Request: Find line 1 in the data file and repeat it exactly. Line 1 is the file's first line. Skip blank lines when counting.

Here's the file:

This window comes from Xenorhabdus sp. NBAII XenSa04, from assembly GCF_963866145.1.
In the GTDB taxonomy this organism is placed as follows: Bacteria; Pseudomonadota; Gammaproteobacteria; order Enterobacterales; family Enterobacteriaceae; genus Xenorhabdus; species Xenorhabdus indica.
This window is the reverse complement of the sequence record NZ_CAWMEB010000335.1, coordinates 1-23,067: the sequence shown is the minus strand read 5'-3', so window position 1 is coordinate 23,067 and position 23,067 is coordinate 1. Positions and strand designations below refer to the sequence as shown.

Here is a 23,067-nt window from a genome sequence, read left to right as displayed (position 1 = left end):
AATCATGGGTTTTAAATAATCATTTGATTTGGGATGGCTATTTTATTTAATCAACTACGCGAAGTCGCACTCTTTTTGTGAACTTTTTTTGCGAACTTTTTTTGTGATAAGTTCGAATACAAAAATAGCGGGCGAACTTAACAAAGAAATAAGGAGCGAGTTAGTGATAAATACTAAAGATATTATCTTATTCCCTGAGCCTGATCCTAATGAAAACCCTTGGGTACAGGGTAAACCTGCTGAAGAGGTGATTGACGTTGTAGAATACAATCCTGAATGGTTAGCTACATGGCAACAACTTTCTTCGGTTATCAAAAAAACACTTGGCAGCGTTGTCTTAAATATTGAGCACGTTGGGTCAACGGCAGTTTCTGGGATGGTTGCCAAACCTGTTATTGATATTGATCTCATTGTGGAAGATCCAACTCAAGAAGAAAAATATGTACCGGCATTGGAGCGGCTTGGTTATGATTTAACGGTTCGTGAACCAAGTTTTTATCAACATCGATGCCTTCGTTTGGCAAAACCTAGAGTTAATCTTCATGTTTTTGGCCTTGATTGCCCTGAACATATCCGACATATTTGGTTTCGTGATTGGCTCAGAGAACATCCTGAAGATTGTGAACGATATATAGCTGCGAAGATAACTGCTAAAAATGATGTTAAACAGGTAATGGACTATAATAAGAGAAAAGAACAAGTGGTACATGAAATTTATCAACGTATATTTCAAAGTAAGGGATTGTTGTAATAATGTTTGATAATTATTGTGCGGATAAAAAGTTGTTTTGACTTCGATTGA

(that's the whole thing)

This window comes from Xenorhabdus sp. NBAII XenSa04, from assembly GCF_963866145.1.